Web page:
Education Artwork from the students’ comic, She Inspired.
Lilian Primrose 500x489 Comic Competition To Inspire Pupils Career Ambitions

Artwork from the students’ comic, She Inspired.

A competition is being launched by Glyndwr University student to help change perceptions about the career ambitions of young women by inviting schoolchildren to create a comic inspired by famous female scientists.

The ‘She Inspired’ Comics Competition has been organised by artists Charlie Shepard, Taryn Whittam and Heather Wilson, illustration students at Glyndŵr University, with support from the Arts Council of Wales and Techniquest Glyndŵr.

Inspired by the artists’ own educational comic called ‘Clockwork Express’, the competition will see children research famous female scientists and mathematicians, before creating their own comic page inspired by them.

The winning entries will be displayed alongside the work of the artists in a public exhibition at Techniquest Glyndŵr, which opens on International Women’s Day, 8th March 2012.

Their entries will be compiled into a special edition of Clockwork Express which will be given to the schools to keep.

Clockwork Express follows the fantastical adventures of Professor Lilian Primrose and her trusty sidekick Tweet as they journey through time meeting notable women from history, getting in and out of trouble and learning along the way.

Charlie said the competition is aimed at changing pupils’ attitudes regarding the type of job which will be available to them when they leave school.

“We want to give the pupils a project which is fun and interesting to work on,” she said. “It’s a very creative competition but it encourages the pupils to think about science and lots of other subjects as well.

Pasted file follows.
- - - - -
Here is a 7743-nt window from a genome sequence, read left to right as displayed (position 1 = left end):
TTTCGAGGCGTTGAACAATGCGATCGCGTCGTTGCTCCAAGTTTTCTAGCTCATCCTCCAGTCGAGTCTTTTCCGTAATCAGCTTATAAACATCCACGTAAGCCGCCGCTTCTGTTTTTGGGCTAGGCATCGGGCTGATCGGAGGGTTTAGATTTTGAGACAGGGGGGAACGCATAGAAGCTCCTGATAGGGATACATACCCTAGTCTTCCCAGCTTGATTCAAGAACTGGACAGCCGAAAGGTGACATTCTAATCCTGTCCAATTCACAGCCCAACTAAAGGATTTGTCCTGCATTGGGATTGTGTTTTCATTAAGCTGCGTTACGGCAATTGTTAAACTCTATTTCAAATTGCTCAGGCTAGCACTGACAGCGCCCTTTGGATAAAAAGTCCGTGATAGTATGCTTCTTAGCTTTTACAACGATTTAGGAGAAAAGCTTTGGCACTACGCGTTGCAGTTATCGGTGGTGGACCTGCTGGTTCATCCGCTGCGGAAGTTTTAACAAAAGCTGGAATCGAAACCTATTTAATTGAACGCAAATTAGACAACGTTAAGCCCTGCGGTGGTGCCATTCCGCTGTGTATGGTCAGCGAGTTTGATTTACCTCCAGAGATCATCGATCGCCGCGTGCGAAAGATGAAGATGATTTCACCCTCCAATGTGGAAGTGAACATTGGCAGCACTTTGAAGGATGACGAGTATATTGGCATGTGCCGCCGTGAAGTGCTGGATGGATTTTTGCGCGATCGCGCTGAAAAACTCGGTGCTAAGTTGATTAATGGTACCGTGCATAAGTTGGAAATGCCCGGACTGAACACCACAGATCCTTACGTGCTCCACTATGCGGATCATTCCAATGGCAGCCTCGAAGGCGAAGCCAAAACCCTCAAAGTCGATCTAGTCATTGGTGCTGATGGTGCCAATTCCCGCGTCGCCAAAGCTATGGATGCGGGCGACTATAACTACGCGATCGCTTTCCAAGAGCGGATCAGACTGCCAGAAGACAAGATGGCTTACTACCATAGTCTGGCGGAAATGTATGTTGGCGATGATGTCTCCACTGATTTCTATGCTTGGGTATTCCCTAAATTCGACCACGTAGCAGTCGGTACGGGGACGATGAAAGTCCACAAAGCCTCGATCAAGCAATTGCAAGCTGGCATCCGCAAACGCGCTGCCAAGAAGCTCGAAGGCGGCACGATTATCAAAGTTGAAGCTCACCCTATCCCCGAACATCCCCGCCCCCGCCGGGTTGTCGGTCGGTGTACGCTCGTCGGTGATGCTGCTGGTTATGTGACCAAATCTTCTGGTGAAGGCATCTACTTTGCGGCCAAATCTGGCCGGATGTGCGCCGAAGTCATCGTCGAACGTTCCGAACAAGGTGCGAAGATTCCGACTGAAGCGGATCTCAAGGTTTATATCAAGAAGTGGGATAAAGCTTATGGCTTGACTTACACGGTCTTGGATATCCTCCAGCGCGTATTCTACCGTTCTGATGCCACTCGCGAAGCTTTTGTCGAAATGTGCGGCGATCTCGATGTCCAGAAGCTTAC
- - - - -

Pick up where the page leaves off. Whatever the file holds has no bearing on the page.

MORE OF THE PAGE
“Hopefully both boys and girls will be inspired, and become interested in the female figures that have influenced the world we live in today.”

Mike Corcoran, programme developer at Techniquest Glyndŵr, who is assisting the project, said: “The competition is very cross curricular. You can teach science in art lessons, history in science lessons or art in maths lessons: it has tremendous educational value.”

Local primary school teacher Linda Sawyer sees great potential benefit in getting involved.

She said: “I know I could definitely use this type of project within my classroom. It brings together a wide variety of learning and skills. It also gives pupils an insight into good role models from the past and hopefully inspires them to look to science in the future.”

The competition is open to any children between the ages of 8 and 12. They can work alone, in small groups or as an entire class to create their entries.

Every school taking part will be welcome to receive a free class or assembly presentation led by the Clockwork Express artists in their school during January 2012 (or at Techniquest Glyndŵr during a trip to view the exhibition).

Schools will also receive free copies of Clockwork Express for their own libraries, to help inspire pupils’ comic pages.

It is free to take part in the competition, and all schools entering will be invited to visit Techniquest Glyndŵr for free while the exhibition is running.

For more details visit www.tqg.org.uk/sheinspired, email SheInspired@tqg.org.uk or call 01978 293400.